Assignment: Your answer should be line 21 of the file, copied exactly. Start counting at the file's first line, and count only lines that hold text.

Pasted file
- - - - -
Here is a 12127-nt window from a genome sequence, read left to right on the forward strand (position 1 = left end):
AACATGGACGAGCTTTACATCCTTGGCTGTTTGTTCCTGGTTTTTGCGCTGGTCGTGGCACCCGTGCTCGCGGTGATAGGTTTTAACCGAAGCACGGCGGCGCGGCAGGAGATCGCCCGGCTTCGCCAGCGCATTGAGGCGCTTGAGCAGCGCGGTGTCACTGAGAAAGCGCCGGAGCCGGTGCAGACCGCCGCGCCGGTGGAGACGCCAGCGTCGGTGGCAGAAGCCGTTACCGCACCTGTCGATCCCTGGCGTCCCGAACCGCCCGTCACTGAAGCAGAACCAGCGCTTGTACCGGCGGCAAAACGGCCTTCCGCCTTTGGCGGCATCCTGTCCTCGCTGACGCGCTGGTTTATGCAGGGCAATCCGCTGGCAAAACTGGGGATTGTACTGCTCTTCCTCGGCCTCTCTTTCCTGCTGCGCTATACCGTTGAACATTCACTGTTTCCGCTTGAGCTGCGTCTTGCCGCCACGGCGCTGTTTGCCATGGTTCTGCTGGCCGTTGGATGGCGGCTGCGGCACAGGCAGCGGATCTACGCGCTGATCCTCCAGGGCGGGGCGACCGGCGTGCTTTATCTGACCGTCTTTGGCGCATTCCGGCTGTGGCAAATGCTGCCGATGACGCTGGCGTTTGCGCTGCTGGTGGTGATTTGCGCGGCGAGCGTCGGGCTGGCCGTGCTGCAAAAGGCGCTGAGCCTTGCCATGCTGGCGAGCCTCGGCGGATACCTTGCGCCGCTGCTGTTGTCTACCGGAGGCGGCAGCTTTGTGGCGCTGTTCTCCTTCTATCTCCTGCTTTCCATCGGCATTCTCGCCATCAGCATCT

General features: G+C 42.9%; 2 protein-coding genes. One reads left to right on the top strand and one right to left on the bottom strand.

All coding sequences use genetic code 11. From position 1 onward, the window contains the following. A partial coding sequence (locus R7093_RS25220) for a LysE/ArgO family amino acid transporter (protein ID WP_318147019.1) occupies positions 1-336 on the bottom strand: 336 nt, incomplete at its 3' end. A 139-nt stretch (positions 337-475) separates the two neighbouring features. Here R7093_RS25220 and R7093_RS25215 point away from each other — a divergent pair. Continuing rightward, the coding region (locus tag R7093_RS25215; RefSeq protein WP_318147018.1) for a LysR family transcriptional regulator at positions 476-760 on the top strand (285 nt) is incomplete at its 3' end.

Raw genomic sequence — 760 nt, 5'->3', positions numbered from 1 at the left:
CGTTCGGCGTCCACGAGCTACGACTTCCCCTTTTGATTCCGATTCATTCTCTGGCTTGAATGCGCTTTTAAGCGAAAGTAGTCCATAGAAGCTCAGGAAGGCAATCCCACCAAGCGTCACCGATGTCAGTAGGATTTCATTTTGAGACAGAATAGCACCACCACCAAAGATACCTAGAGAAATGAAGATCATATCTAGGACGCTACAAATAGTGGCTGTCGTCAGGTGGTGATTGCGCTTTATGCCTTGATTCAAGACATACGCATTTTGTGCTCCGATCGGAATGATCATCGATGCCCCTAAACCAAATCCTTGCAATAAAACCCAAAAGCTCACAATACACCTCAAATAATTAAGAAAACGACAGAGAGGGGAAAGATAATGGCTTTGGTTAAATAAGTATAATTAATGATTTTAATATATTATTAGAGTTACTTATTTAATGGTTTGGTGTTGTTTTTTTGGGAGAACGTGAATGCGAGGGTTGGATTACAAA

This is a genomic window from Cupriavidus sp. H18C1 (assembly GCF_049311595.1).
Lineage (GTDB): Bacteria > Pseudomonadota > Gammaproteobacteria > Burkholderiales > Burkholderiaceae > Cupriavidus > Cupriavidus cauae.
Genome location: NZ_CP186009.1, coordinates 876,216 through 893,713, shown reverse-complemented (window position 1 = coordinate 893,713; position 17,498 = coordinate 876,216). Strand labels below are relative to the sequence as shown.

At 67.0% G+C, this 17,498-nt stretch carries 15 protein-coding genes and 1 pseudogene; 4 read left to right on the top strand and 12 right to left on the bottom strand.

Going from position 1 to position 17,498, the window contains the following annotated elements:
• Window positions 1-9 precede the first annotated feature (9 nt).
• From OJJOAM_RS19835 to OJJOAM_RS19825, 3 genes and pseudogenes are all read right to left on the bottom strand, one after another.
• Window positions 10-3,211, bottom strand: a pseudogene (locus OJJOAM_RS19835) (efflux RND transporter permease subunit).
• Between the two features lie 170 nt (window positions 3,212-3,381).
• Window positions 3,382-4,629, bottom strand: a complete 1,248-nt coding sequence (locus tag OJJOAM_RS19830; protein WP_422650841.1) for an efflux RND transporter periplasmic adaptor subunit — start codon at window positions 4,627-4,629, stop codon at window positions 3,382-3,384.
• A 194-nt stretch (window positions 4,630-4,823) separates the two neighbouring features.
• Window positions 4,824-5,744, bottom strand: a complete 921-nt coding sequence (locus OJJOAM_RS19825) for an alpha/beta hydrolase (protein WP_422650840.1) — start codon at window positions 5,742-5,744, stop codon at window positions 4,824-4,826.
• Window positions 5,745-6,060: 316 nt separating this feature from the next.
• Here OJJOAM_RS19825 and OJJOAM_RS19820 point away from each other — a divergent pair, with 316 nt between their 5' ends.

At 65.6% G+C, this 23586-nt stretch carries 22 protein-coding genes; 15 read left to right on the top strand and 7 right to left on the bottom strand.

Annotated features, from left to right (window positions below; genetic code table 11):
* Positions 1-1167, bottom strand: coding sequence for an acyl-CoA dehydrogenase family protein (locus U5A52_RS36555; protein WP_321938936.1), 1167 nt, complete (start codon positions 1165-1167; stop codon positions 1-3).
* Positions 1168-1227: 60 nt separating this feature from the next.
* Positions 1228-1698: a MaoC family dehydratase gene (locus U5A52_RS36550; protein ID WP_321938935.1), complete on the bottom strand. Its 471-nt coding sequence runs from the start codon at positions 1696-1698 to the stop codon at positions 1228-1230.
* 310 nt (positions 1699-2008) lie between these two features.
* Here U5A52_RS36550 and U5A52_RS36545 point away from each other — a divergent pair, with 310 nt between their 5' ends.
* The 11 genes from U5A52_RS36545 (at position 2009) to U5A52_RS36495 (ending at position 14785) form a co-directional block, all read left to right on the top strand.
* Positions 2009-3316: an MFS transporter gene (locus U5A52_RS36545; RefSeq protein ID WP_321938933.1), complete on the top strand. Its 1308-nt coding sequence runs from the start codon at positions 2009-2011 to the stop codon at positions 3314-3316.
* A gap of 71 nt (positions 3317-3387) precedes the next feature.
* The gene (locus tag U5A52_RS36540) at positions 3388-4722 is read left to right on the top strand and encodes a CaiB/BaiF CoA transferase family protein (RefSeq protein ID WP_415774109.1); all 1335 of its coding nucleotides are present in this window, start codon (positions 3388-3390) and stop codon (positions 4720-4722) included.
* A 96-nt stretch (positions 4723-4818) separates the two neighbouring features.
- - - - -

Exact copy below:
At 65.6% G+C, this 23586-nt stretch carries 22 protein-coding genes; 15 read left to right on the top strand and 7 right to left on the bottom strand.